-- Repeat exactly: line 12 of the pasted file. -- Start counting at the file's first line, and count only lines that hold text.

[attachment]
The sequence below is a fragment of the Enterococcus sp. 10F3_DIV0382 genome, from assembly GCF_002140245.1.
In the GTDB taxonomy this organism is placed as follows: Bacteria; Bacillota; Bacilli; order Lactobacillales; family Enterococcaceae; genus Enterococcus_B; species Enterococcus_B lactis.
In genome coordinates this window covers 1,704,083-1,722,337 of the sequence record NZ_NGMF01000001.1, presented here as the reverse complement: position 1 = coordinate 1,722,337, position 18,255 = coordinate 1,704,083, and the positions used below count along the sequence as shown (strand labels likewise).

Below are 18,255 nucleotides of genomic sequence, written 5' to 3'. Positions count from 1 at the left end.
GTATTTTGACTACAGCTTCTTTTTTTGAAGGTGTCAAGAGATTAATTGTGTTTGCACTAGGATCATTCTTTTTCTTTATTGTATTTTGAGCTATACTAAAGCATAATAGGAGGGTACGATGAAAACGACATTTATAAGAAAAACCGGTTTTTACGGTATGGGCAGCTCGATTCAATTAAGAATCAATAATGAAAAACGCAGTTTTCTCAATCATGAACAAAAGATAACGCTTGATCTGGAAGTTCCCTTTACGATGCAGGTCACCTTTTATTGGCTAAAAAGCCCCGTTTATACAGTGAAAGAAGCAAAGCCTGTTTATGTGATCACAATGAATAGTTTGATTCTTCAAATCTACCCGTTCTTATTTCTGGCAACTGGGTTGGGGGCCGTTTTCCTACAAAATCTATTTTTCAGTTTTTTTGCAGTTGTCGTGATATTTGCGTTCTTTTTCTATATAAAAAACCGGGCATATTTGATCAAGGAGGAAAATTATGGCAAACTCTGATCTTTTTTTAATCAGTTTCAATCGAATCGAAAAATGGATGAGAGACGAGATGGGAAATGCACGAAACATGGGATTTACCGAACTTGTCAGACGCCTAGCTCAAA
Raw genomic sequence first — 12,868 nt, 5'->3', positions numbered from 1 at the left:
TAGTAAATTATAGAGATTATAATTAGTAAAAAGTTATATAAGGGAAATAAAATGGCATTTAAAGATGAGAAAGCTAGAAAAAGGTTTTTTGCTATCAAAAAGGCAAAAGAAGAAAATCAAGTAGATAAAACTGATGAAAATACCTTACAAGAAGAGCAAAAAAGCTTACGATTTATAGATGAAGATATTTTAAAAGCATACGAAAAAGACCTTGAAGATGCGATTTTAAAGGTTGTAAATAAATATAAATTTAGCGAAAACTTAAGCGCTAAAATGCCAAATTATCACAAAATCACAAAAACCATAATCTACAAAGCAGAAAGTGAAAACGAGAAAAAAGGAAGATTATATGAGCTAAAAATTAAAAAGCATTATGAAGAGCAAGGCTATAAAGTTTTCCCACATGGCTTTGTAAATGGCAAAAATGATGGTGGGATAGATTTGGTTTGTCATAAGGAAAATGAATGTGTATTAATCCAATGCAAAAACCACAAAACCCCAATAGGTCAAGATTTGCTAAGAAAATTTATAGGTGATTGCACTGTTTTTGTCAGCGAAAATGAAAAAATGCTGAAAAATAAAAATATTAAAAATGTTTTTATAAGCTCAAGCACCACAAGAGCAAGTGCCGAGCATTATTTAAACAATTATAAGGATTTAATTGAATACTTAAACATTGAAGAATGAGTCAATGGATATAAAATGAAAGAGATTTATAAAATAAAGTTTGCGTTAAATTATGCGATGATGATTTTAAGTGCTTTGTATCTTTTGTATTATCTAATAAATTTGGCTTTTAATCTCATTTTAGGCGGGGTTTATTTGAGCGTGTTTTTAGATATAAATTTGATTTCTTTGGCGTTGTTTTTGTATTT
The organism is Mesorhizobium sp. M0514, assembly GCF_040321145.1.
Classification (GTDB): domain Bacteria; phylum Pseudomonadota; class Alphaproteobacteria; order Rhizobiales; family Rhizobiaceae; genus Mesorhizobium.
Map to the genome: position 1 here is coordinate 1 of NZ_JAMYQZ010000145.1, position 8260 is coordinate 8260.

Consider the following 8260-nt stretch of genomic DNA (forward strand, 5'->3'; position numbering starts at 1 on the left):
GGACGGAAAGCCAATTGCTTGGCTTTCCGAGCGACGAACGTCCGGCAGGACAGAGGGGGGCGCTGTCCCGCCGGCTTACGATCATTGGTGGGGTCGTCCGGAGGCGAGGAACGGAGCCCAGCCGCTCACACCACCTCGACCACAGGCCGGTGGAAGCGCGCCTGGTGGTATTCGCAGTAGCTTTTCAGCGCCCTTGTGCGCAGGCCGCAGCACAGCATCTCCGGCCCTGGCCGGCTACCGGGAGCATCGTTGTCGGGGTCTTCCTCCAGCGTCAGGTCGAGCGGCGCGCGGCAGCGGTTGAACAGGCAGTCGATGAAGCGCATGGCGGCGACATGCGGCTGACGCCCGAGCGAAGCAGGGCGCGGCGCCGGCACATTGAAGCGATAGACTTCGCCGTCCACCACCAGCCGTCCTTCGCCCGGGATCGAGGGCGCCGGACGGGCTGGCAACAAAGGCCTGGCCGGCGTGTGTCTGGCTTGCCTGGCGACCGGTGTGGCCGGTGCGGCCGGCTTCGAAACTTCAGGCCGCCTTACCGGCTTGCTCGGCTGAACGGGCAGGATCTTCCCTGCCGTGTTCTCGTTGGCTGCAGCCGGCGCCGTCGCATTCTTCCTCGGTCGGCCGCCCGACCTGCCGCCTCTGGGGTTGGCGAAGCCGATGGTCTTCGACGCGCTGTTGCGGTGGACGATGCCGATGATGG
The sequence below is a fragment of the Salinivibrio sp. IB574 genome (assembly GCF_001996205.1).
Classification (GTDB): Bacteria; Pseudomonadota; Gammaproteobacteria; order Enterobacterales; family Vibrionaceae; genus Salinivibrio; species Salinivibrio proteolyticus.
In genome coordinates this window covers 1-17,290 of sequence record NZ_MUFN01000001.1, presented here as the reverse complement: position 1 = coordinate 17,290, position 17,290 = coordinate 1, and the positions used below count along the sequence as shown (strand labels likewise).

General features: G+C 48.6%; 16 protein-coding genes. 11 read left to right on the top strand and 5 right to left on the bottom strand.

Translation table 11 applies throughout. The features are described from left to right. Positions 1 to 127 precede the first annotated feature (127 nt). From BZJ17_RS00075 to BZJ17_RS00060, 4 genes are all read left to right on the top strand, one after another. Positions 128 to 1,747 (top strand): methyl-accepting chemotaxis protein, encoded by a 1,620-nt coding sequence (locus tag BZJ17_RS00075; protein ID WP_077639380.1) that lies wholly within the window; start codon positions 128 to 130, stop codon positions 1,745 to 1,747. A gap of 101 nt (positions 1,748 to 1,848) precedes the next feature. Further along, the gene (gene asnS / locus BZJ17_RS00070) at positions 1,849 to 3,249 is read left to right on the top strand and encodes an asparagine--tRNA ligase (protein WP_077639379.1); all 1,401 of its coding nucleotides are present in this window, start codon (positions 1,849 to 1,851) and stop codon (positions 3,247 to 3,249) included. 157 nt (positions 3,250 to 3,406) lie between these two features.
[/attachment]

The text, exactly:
GGACGGAAAGCCAATTGCTTGGCTTTCCGAGCGACGAACGTCCGGCAGGACAGAGGGGGGCGCTGTCCCGCCGGCTTACGATCATTGGTGGGGTCGTCCGGAGGCGAGGAACGGAGCCCAGCCGCTCACACCACCTCGACCACAGGCCGGTGGAAGCGCGCCTGGTGGTATTCGCAGTAGCTTTTCAGCGCCCTTGTGCGCAGGCCGCAGCACAGCATCTCCGGCCCTGGCCGGCTACCGGGAGCATCGTTGTCGGGGTCTTCCTCCAGCGTCAGGTCGAGCGGCGCGCGGCAGCGGTTGAACAGGCAGTCGATGAAGCGCATGGCGGCGACATGCGGCTGACGCCCGAGCGAAGCAGGGCGCGGCGCCGGCACATTGAAGCGATAGACTTCGCCGTCCACCACCAGCCGTCCTTCGCCCGGGATCGAGGGCGCCGGACGGGCTGGCAACAAAGGCCTGGCCGGCGTGTGTCTGGCTTGCCTGGCGACCGGTGTGGCCGGTGCGGCCGGCTTCGAAACTTCAGGCCGCCTTACCGGCTTGCTCGGCTGAACGGGCAGGATCTTCCCTGCCGTGTTCTCGTTGGCTGCAGCCGGCGCCGTCGCATTCTTCCTCGGTCGGCCGCCCGACCTGCCGCCTCTGGGGTTGGCGAAGCCGATGGTCTTCGACGCGCTGTTGCGGTGGACGATGCCGATGATGG